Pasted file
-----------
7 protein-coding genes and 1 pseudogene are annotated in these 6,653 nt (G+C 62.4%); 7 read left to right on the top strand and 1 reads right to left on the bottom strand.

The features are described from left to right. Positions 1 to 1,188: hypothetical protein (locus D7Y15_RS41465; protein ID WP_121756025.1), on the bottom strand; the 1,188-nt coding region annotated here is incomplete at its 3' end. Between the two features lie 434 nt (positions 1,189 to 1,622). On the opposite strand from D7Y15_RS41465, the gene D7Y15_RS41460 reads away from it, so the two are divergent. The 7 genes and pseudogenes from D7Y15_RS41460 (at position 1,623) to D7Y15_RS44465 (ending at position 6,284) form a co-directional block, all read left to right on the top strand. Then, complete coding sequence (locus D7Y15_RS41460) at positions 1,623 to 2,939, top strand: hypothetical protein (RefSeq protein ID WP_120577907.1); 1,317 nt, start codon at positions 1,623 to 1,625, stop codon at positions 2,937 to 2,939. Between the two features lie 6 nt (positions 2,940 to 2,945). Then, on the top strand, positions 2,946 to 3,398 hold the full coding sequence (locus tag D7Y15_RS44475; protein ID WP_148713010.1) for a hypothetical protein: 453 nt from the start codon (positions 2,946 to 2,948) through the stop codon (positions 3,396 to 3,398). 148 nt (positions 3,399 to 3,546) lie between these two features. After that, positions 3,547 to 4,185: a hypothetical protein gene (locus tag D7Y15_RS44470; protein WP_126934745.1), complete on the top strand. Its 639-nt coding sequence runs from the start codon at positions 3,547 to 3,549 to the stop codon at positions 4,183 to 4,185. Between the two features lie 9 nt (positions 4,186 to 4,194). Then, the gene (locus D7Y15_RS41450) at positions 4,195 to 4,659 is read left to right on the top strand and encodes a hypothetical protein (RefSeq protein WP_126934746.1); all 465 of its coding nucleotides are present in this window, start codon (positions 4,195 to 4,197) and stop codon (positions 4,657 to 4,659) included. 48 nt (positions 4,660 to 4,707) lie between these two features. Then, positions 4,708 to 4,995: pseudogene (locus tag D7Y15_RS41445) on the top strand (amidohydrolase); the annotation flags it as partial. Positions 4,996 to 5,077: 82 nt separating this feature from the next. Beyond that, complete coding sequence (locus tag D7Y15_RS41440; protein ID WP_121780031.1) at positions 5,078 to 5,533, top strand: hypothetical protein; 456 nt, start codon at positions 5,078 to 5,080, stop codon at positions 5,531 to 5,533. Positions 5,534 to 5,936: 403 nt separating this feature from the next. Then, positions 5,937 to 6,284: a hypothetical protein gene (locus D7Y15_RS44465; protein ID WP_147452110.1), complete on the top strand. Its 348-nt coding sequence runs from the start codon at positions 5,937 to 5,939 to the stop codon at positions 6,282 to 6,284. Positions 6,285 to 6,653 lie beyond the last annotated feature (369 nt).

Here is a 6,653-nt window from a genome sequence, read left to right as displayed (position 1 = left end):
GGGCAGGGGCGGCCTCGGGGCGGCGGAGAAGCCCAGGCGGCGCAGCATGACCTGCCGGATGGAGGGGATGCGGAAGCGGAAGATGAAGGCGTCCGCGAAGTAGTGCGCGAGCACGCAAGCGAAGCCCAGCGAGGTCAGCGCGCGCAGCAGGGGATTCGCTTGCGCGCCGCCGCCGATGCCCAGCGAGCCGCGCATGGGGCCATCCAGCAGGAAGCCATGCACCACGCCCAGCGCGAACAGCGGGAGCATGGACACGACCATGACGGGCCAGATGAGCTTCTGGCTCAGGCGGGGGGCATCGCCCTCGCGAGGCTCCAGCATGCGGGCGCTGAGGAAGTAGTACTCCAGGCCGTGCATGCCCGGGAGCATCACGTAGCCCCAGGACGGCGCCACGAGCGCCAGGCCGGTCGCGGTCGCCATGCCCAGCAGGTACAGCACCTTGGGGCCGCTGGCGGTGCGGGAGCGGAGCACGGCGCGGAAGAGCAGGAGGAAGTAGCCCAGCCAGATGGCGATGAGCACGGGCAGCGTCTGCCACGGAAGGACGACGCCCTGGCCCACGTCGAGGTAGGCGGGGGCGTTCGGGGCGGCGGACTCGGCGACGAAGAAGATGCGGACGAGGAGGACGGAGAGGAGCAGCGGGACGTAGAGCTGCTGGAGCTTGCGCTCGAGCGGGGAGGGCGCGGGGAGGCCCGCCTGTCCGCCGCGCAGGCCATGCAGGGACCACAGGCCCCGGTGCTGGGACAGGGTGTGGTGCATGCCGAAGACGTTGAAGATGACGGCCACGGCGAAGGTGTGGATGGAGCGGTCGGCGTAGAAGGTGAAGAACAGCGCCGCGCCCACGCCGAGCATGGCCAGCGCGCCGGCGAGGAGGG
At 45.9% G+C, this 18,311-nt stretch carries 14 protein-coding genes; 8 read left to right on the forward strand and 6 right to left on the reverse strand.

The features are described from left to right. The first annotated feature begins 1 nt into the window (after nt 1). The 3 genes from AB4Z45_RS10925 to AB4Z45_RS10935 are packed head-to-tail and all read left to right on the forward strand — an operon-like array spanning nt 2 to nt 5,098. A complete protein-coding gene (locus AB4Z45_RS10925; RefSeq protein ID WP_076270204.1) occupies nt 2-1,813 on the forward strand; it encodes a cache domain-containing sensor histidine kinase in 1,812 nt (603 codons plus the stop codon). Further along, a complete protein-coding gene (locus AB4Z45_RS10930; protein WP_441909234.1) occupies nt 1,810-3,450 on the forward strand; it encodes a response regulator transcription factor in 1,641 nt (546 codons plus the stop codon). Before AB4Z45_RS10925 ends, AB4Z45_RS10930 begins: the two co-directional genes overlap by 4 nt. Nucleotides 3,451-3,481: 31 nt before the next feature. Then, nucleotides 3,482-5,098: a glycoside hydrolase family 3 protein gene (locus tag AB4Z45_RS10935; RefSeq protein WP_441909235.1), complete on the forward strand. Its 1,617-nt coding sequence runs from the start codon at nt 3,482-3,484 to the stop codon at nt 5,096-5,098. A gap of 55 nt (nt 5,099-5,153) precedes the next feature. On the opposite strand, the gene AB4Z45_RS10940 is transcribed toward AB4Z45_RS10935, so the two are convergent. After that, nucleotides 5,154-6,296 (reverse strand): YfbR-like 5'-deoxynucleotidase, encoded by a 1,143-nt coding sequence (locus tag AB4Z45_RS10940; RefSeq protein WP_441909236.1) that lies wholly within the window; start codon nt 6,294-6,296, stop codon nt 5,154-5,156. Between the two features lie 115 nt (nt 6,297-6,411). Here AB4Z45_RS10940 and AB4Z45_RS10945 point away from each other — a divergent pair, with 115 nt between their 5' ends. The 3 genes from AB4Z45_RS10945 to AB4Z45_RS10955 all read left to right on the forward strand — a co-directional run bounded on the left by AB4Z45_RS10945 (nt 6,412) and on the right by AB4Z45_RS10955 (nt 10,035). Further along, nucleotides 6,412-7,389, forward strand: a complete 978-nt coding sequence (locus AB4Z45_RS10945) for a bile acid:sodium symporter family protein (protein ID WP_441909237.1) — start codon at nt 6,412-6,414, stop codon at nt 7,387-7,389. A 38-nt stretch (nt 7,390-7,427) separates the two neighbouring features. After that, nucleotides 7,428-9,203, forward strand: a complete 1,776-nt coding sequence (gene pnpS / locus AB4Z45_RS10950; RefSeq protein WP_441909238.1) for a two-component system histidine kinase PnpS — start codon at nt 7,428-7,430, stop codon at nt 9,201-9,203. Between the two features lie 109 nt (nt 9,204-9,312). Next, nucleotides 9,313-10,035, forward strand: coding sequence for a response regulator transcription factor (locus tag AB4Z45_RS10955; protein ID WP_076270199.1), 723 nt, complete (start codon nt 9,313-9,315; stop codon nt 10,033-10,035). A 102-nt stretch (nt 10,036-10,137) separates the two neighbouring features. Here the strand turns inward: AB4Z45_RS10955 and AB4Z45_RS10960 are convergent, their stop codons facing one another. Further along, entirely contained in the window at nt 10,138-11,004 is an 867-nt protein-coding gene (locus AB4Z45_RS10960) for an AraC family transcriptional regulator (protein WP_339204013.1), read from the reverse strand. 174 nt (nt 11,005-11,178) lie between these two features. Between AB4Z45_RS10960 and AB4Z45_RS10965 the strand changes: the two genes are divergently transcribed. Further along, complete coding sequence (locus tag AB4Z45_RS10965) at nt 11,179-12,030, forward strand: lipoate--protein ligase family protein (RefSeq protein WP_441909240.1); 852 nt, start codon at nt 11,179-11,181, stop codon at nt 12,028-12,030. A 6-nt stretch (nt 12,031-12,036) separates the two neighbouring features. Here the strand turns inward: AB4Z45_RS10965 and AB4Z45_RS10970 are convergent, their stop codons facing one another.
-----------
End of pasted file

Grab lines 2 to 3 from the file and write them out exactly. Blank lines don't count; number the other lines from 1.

The features are described from left to right. Positions 1 to 1,188: hypothetical protein (locus D7Y15_RS41465; protein ID WP_121756025.1), on the bottom strand; the 1,188-nt coding region annotated here is incomplete at its 3' end. Between the two features lie 434 nt (positions 1,189 to 1,622). On the opposite strand from D7Y15_RS41465, the gene D7Y15_RS41460 reads away from it, so the two are divergent. The 7 genes and pseudogenes from D7Y15_RS41460 (at position 1,623) to D7Y15_RS44465 (ending at position 6,284) form a co-directional block, all read left to right on the top strand. Then, complete coding sequence (locus D7Y15_RS41460) at positions 1,623 to 2,939, top strand: hypothetical protein (RefSeq protein ID WP_120577907.1); 1,317 nt, start codon at positions 1,623 to 1,625, stop codon at positions 2,937 to 2,939. Between the two features lie 6 nt (positions 2,940 to 2,945). Then, on the top strand, positions 2,946 to 3,398 hold the full coding sequence (locus tag D7Y15_RS44475; protein ID WP_148713010.1) for a hypothetical protein: 453 nt from the start codon (positions 2,946 to 2,948) through the stop codon (positions 3,396 to 3,398). 148 nt (positions 3,399 to 3,546) lie between these two features. After that, positions 3,547 to 4,185: a hypothetical protein gene (locus tag D7Y15_RS44470; protein WP_126934745.1), complete on the top strand. Its 639-nt coding sequence runs from the start codon at positions 3,547 to 3,549 to the stop codon at positions 4,183 to 4,185. Between the two features lie 9 nt (positions 4,186 to 4,194). Then, the gene (locus D7Y15_RS41450) at positions 4,195 to 4,659 is read left to right on the top strand and encodes a hypothetical protein (RefSeq protein WP_126934746.1); all 465 of its coding nucleotides are present in this window, start codon (positions 4,195 to 4,197) and stop codon (positions 4,657 to 4,659) included. 48 nt (positions 4,660 to 4,707) lie between these two features. Then, positions 4,708 to 4,995: pseudogene (locus tag D7Y15_RS41445) on the top strand (amidohydrolase); the annotation flags it as partial. Positions 4,996 to 5,077: 82 nt separating this feature from the next. Beyond that, complete coding sequence (locus tag D7Y15_RS41440; protein ID WP_121780031.1) at positions 5,078 to 5,533, top strand: hypothetical protein; 456 nt, start codon at positions 5,078 to 5,080, stop codon at positions 5,531 to 5,533. Positions 5,534 to 5,936: 403 nt separating this feature from the next. Then, positions 5,937 to 6,284: a hypothetical protein gene (locus D7Y15_RS44465; protein ID WP_147452110.1), complete on the top strand. Its 348-nt coding sequence runs from the start codon at positions 5,937 to 5,939 to the stop codon at positions 6,282 to 6,284. Positions 6,285 to 6,653 lie beyond the last annotated feature (369 nt).

Here is a 6,653-nt window from a genome sequence, read left to right as displayed (position 1 = left end):